GM: Speaking about stories, what can you share about “I’ve Got to Sing My Song,” which is my favorite flip side of yours.
OA: That is an old song which I wrote over forty years ago. I was a preacher’s kid, raised by my great-uncle who was a Southern Baptist minister. It always troubled him that I was not, as they say, singing for the Lord. I left home so that I wouldn’t embarrass him in town, to pursue my career. I needed to write something to him to explain why I needed to do this, singing music that would really soothe the soul of man, songs that would help people feel better about themselves, which included gospel music but not just gospel music. I wrote it in a gospel genre, although it is not a gospel song. I wrote it for him hoping that he would understand my message in a style familiar to him. He did hear it and came to a couple of my shows. It is something I needed to do to express that to my family, particularly my father, really my great-uncle who I call my father, to show why I chose this as my career. My biological father is also a minister and he needed to hear that because he was also very critical. Fortunately, both got over it and my biological father, who is still alive, now comes to my defense saying, “She is doing a lot of good work in music that is quality music and bringing a lot of joy to people.”
Flip side: I’ve Got to Sing My Song (produced by Tears for Fears’ Roland Orzabal)
A side: I Just Had to Hear Your Voice
Billboard R&B debut: October 16, 1993
Peak position: No. 97
GM: You brought a lot of joy to a songwriter who I spoke with recently, Kathleen Wakefield, who co-wrote “Never Knew Love.” She said that you did a great job singing it.
OA: Aw. That is very nice of her. That was an experience where I had to co-write on the spot. I prefer to do the two rooms thing that Elton and Bernie do, as I write differently than others, but in that circumstance, we were all together. I was able to switch gears. That’s what all the years of doing club music will get you, driving versatility. The song became a big hit in certain regions of Europe, and I forget about it and I am always surprised when it is requested. That song helped pay for my house, ha ha. I am grateful for the experience of working with Vassal Benford and Kathleen Wakefield on that song.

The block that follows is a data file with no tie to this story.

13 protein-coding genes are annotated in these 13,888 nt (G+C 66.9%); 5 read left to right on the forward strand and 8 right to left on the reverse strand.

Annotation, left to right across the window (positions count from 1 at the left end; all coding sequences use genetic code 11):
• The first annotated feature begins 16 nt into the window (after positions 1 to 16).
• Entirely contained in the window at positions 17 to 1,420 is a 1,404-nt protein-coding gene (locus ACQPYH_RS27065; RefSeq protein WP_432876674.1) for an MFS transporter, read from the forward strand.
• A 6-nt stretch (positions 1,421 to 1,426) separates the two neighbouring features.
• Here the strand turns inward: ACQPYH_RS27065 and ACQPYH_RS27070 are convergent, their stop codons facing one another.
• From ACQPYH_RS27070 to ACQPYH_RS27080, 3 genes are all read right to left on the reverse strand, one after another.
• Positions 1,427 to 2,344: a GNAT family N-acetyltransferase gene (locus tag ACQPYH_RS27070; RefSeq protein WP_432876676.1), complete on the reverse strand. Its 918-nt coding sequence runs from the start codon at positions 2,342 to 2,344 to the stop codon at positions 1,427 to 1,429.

GM: You draw upon your family’s gospel roots with your new single “Place of Peace,” which is so peaceful. You sing, “I don’t need to walk on water. Just help me find a place of peace.” This is one of the songs which will be in my Fabulous Songs of 2021 list publishing December 27.
OA: Oh, thank you very much. I waited many years to release this. I recorded this in 2006, around the same time as my album Christmas Time with Oleta. I decided to release “Place of Peace” because the pandemic hit us hard. We thought we really went through something with 9/11, when the skies were cleared where you did not hear a helicopter or a plane for almost a week. Things changed forever after. We thought that was something, a once in a lifetime crisis. Now we have this new crisis and I think that the time was right to draw on my gospel roots and share this song of peace.
GM: Let’s talk about Christmas Time with Oleta. First of all, the album cover is very beautiful.